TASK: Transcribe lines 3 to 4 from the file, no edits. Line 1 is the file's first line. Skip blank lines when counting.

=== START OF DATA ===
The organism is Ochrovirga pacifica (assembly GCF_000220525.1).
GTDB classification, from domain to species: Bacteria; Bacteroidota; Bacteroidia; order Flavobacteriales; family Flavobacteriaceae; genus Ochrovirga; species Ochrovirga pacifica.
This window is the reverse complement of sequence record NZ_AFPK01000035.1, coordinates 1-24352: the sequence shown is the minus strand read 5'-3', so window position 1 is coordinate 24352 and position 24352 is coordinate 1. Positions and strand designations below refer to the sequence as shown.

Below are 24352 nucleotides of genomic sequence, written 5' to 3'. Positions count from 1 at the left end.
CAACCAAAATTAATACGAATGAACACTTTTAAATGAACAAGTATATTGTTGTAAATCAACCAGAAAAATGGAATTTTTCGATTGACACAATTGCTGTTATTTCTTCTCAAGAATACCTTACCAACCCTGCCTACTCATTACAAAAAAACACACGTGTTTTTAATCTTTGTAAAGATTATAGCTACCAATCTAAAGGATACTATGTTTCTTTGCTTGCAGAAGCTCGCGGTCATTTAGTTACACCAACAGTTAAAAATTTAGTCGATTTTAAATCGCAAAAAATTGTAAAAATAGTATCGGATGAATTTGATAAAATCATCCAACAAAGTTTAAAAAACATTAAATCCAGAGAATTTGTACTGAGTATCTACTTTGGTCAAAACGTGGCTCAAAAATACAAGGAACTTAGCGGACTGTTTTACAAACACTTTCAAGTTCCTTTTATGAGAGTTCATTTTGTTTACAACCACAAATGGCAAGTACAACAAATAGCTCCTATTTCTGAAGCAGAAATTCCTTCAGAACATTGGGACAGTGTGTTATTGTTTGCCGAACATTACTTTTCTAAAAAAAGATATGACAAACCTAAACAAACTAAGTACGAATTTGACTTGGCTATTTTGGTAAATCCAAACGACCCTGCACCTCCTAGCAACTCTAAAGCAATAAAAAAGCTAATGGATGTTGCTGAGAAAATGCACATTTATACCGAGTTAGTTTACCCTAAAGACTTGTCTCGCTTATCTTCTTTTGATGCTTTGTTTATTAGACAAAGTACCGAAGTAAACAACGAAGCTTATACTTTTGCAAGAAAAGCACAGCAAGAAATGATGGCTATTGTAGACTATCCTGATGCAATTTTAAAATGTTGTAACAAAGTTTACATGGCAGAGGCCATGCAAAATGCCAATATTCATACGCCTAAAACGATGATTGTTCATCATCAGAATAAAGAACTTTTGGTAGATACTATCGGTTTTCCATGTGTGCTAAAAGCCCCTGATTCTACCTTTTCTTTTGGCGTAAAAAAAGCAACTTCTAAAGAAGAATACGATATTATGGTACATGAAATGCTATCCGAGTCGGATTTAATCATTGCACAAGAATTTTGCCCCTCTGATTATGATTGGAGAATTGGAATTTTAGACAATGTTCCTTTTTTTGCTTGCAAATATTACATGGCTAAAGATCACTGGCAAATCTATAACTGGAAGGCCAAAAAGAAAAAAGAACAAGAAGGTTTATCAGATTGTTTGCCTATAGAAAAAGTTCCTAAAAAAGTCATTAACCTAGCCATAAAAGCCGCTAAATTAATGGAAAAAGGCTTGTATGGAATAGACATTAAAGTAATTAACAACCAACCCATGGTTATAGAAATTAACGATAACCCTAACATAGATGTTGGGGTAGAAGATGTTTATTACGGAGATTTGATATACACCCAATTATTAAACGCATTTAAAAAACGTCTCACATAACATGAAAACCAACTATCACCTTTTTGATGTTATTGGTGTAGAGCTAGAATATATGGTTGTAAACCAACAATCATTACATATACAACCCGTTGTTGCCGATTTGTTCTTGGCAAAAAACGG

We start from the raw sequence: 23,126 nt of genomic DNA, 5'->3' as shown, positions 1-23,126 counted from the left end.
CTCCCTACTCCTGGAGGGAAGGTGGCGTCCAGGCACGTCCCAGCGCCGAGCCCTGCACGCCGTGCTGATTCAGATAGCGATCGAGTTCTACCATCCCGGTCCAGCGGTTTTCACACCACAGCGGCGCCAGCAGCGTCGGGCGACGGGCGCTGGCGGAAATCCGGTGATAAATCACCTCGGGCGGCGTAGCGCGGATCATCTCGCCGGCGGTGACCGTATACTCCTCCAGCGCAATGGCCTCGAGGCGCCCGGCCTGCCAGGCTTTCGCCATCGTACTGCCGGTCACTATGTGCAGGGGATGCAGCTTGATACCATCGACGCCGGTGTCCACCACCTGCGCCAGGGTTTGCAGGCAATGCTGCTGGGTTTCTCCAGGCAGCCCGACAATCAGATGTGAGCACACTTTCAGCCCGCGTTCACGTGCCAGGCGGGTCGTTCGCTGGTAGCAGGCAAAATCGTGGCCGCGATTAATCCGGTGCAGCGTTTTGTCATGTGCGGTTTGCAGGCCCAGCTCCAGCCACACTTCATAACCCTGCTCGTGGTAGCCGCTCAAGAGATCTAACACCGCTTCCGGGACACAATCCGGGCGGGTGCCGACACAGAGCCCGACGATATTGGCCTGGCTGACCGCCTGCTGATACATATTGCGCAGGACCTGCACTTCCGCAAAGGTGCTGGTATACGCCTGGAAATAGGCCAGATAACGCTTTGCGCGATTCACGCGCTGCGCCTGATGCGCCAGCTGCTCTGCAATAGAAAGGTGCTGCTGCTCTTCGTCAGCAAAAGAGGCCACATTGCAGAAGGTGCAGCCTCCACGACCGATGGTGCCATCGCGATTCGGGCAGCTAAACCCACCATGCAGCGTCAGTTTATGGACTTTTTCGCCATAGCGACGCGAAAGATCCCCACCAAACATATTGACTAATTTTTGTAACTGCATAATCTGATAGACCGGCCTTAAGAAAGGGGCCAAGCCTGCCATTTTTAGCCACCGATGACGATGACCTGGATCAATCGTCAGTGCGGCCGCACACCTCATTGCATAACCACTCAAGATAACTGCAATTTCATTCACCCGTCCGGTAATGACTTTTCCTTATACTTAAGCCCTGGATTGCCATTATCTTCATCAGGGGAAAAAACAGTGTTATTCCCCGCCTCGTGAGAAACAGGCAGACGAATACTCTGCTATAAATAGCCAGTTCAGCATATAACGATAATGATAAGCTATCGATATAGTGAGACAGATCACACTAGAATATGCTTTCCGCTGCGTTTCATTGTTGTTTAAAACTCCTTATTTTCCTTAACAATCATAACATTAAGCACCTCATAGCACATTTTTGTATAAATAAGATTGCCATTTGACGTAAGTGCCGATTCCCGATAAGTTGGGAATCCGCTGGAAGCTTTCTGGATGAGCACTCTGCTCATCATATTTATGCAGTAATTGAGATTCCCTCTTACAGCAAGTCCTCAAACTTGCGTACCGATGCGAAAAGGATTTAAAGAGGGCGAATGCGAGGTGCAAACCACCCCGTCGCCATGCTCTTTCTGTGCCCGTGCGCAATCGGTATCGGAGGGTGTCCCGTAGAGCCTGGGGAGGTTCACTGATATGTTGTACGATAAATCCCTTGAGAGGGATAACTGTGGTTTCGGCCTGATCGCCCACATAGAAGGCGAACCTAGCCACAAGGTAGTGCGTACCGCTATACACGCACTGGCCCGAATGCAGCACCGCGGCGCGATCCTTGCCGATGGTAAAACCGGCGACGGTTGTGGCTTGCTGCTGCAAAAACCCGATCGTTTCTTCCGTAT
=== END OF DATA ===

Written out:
This window is the reverse complement of sequence record NZ_AFPK01000035.1, coordinates 1-24352: the sequence shown is the minus strand read 5'-3', so window position 1 is coordinate 24352 and position 24352 is coordinate 1. Positions and strand designations below refer to the sequence as shown.

Below are 24352 nucleotides of genomic sequence, written 5' to 3'. Positions count from 1 at the left end.